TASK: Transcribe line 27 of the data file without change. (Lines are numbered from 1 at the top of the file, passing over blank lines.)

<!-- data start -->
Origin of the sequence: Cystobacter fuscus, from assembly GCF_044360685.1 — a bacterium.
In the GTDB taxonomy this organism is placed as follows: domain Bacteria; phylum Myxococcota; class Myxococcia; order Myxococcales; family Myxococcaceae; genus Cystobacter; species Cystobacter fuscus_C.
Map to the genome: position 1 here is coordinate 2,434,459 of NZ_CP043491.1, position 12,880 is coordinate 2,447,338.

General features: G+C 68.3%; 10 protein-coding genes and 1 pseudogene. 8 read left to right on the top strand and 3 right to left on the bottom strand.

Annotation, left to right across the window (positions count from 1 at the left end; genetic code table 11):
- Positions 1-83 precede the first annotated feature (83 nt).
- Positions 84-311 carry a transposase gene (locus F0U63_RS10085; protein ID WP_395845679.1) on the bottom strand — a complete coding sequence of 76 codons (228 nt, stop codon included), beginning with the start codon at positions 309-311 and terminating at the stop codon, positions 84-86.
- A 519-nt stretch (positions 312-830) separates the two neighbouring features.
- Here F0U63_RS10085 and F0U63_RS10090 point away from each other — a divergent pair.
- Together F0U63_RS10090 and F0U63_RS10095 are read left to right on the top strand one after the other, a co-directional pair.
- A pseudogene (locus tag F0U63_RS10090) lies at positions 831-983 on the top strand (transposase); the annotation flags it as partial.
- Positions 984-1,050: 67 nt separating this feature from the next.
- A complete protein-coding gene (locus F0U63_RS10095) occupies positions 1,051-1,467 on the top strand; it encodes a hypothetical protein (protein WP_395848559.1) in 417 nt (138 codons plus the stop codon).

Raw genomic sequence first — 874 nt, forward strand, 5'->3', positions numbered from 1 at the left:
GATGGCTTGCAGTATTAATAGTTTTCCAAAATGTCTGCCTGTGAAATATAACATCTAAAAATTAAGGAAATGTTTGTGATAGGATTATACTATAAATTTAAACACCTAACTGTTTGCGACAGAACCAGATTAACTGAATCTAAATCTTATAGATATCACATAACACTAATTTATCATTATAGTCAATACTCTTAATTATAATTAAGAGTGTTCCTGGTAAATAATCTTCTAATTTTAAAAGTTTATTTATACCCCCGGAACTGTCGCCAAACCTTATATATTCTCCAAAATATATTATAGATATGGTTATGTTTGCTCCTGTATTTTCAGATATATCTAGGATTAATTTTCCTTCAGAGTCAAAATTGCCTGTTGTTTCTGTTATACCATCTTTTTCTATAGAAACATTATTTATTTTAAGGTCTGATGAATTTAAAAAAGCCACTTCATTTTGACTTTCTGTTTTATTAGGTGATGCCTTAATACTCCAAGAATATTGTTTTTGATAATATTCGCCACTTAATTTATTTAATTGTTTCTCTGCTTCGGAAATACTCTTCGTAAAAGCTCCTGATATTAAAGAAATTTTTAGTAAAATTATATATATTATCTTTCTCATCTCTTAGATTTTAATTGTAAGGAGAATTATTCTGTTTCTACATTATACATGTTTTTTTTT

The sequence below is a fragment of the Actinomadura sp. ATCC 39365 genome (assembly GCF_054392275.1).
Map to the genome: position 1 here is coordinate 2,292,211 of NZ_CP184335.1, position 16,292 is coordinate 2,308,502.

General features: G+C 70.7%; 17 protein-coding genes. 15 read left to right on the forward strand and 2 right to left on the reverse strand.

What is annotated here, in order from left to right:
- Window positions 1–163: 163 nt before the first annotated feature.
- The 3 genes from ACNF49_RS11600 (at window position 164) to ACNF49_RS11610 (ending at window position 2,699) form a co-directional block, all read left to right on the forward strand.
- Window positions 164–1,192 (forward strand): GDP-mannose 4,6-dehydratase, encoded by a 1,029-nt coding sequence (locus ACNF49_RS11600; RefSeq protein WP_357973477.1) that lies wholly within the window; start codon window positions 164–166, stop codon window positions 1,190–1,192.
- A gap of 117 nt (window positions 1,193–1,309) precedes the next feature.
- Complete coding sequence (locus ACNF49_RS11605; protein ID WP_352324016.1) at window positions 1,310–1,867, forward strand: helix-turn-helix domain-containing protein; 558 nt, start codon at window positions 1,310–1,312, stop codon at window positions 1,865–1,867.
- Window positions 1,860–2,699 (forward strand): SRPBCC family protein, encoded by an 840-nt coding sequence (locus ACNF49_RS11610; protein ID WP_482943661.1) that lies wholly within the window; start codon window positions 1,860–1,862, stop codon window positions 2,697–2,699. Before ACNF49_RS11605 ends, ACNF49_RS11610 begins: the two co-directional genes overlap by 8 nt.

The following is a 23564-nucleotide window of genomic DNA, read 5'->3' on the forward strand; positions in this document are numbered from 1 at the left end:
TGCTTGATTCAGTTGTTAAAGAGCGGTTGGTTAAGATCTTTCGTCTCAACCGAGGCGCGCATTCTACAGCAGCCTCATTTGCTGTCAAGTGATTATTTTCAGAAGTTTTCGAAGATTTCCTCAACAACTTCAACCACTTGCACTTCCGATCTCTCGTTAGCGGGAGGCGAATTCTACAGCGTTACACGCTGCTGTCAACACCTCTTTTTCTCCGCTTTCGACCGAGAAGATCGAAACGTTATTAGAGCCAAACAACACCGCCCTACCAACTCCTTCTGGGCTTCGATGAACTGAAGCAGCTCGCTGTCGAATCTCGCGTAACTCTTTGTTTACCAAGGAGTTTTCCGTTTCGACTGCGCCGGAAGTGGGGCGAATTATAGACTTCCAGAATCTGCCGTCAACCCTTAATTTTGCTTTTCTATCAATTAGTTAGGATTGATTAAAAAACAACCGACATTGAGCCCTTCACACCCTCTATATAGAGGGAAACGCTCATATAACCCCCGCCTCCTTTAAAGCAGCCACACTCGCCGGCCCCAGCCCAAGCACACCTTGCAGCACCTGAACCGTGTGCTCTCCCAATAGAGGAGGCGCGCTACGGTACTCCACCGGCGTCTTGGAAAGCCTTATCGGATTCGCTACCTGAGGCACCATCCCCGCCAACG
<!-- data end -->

TGCTTGATTCAGTTGTTAAAGAGCGGTTGGTTAAGATCTTTCGTCTCAACCGAGGCGCGCATTCTACAGCAGCCTCATTTGCTGTCAAGTGATTATTTTCAGAAGTTTTCGAAGATTTCCTCAACAACTTCAACCACTTGCACTTCCGATCTCTCGTTAGCGGGAGGCGAATTCTACAGCGTTACACGCTGCTGTCAACACCTCTTTTTCTCCGCTTTCGACCGAGAAGATCGAAACGTTATTAGAGCCAAACAACACCGCCCTACCAACTCCTTCTGGGCTTCGATGAACTGAAGCAGCTCGCTGTCGAATCTCGCGTAACTCTTTGTTTACCAAGGAGTTTTCCGTTTCGACTGCGCCGGAAGTGGGGCGAATTATAGACTTCCAGAATCTGCCGTCAACCCTTAATTTTGCTTTTCTATCAATTAGTTAGGATTGATTAAAAAACAACCGACATTGAGCCCTTCACACCCTCTATATAGAGGGAAACGCTCATATAACCCCCGCCTCCTTTAAAGCAGCCACACTCGCCGGCCCCAGCCCAAGCACACCTTGCAGCACCTGAACCGTGTGCTCTCCCAATAGAGGAGGCGCGCTACGGTACTCCACCGGCGTCTTGGAAAGCCTTATCGGATTCGCTACCTGAGGCACCATCCCCGCCAACG